100_1685These open tubs can also hold root in certain systems. 
Ebb and Flow 
These orchids are in the strainer pots in a flood table also know as Ebb And Flow.  In this system the nutrient water is pumped into the table allowing the roots to get drenched.  Then the table drains into a reservoir to be recycled for the next time the table is flooded.  The small ceramic pebbles shown in these containers stabilizes the roots and drains well. The ceramic balls are specially made to absorb moisture in the inner layers to release that moisture to the roots in a time-release fashion.
Nutrient Film Technique - NFT
NFT - Nutrient Film Technique
Water Available to Roots

Systems vary on how the nutrient water gets water to the roots.  One system is the Deep Water Culture (DWC) where to root grow down into the solution. 
drip system
Drip System
The Drip System is, as it sounds, setting up emitters to each container.
Here the roots nor the growing medium are never in water.  The drip system keeps nutrient available and the medium and roots moist but not saturated.
As much as the oxygen and water at the roots is critical, so is the nutrients that the plants must have to grow and produce.Organic fertilizers that can be water soluble are the key to this aspect of hydroponics. Hydroponics allows the grower to change the formula of nutrients depending on the stage of growth of the plant.  Nitrogen rich solutions can be used in the beginning growth stage, where in the flowering and bloom stage, a formula higher in Phosphorous is necessary. The macro- and micro nutrients need to be available for a successful garden and these nutrient elements need to be monitored.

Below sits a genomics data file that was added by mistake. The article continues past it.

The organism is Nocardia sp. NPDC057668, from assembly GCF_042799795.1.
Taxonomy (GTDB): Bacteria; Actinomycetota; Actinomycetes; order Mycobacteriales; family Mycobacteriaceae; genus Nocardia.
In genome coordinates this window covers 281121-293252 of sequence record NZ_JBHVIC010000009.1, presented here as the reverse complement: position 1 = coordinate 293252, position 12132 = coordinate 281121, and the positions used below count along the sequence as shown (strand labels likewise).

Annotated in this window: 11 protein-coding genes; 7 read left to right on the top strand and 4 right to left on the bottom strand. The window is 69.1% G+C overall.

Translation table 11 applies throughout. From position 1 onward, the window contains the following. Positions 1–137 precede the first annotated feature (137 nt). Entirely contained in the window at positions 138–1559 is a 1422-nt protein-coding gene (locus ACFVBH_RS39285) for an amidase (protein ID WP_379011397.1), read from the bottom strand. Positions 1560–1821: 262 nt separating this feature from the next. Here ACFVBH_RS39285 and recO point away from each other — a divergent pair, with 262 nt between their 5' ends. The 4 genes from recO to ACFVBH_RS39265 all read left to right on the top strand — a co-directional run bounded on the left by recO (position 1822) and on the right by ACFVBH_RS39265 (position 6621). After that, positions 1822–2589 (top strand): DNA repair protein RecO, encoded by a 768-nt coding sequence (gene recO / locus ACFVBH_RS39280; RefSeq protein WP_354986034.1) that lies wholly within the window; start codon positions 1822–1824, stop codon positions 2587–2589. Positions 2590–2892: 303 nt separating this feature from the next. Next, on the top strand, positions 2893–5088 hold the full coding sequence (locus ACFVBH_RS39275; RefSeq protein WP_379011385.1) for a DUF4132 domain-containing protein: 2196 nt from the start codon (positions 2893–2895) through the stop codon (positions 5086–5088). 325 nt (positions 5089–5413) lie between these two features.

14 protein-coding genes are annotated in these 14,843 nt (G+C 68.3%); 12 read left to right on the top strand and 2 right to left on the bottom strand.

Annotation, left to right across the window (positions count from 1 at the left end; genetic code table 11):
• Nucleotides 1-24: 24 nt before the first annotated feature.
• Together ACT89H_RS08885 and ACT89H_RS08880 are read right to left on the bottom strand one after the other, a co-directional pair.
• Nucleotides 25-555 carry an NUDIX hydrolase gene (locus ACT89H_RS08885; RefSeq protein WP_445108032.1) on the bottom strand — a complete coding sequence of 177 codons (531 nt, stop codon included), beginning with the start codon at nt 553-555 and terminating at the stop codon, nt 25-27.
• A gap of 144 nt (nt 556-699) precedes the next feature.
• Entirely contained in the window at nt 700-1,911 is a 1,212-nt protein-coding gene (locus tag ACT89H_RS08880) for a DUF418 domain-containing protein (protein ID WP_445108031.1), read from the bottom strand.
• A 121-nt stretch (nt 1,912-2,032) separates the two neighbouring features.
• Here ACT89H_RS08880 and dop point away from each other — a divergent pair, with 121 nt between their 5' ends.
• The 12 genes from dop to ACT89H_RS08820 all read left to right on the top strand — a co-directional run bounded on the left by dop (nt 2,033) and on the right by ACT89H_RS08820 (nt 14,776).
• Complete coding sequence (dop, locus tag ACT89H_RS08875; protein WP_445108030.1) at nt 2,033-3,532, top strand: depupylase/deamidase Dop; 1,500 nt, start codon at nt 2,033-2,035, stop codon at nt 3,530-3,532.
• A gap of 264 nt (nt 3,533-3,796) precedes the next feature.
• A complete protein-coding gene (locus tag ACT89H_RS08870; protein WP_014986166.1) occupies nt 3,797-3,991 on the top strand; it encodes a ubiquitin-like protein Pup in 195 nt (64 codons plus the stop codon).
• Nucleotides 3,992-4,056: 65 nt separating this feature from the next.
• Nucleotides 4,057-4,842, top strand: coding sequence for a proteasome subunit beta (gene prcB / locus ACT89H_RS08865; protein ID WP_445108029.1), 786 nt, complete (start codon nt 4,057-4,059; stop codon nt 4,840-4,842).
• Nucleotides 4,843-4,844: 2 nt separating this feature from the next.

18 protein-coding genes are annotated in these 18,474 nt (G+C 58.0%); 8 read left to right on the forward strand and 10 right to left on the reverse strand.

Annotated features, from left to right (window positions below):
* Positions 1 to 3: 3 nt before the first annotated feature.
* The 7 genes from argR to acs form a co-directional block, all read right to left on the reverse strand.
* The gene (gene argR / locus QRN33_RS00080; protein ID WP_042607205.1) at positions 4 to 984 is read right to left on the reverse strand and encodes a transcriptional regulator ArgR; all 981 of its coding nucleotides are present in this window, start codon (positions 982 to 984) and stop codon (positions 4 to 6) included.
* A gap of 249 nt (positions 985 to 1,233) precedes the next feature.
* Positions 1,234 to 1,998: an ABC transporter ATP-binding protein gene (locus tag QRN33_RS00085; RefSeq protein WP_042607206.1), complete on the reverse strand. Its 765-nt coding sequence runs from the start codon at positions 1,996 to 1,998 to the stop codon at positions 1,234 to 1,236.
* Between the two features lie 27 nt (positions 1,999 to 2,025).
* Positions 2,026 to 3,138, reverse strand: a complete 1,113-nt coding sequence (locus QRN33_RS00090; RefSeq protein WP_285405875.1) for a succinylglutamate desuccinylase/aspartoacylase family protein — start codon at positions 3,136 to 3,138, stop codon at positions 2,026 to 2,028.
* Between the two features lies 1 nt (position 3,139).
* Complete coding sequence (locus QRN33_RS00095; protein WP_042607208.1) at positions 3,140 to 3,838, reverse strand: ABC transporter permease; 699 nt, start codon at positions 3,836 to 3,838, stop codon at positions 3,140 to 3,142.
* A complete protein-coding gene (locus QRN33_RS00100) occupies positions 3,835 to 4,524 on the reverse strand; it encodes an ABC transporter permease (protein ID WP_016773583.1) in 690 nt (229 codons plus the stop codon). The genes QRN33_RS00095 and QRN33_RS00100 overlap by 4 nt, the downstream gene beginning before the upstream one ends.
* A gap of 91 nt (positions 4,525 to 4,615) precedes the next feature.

This roots organics by Aurora have formulas made from worm castings, fish bone meal, kelp, greensand, soybean meal, alfalfa meal, and minerals such as Langbenite, rock dust, as well as chicken manure.  Each grower needs the right nutrients for the crop and I found that the folks at trinity Hydro-organics, and at Miami Valley Hydro to be not only knowledgeable but enthusiastic about their style of gardening – Hydroponics.
My thanks to Michelle Hickman of Miami Valley Hydro for the detailed information and to John Barker from Trinity Hydro-Organics for the time he spent explaining these systems and providing me with the roots organics fertilizers.

Whether a small outdoor system, a corner of the garage system, or a green house system, the  hydroponics industry will continue to grow.  Check out a local store or visit the websites of Michelle or John


Angie said...

Fascinating stuff - we have a store that has just opened up nearby, I should really take a trip in sometime.
TBH - my garden has seen far too muc water this year - I'm sure if I had introduced cover, lighting etc I would have invented another kind of hydroponics!!!

Claudia Fugate said...

Angie - I was over at your post on Heuchera - lots of bitter with sweet - that one. The hydroponics thing with me was driving by two new stores, and I just had to see what it was all about. You couldn't share some of your rain, could you?

~Gardener on Sherlock Street said...

Great ideas just don't really have a space to do hydroponics. I am considering orchids though.

Mak Counter said...

Also want to add that we can even recycle those water thereby efficiently conserving the natural resource. Recycling water in your grow room is a viable option for hydroponic growing. Lets check out here some simple procedures of recycling water with existing hydroponic systems in your garden.